Background: While there has been an increasing interest in the health properties of chocolate, limited research has looked into the changes of antioxidants occurring in the time span from production to the best before date, which was a period of 18 months in this study. Methods: Humidity, ash, pH, acidity, fiber, carotenoids, retinols, tocopherols, sugars, proteins, theobromine, caffeine, polyphenols, fats, the peroxide value, organic acids, and volatile compounds, along with the sensory profile, were monitored at 18-week intervals for 18 months under conditions simulating a factory warehouse or a point of sale. Results: At the end of the storage period, more polyphenols were lost (64% and 87%) than vitamin E (5% and 14%) in cocoa mass and cocoa powder, respectively. Conversely, a greater loss in vitamin E (34% and 86%) than in polyphenols (19% and 47%) was shown in the hazelnut paste and gianduja chocolate, respectively. The sensory profiling of cocoa mass, cocoa powder, and hazelnut paste revealed increases in grittiness and astringency, as well as decreases in melting, bitterness, and toasted aroma. Moreover, in the hazelnut paste and gianduja chocolate, oiliness increased with a toasted and caramel aroma. Furthermore, dark chocolate was more gritty, acidic, and bitter. Milk chocolate lost its nutty aroma but maintained its sweetness and creaminess. Conclusions: These results should contribute an important reference for companies and consumers, in order to preserve the antioxidants and understand how antioxidants and sensory properties change from the date of production until the best before date.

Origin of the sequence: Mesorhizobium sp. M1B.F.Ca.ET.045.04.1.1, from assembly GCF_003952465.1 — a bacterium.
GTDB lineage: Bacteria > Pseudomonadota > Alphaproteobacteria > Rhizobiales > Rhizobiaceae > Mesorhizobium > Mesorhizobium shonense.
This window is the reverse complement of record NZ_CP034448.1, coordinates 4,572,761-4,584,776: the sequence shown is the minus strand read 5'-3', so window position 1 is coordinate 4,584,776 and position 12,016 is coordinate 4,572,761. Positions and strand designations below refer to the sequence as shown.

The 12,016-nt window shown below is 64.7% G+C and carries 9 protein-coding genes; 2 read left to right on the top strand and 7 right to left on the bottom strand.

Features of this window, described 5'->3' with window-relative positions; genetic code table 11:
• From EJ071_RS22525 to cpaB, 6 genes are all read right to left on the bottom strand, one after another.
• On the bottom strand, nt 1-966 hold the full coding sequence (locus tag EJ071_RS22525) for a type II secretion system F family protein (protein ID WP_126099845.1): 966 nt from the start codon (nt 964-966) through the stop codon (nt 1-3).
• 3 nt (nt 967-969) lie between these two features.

- Cocoa-based ingredients
- Italian chocolate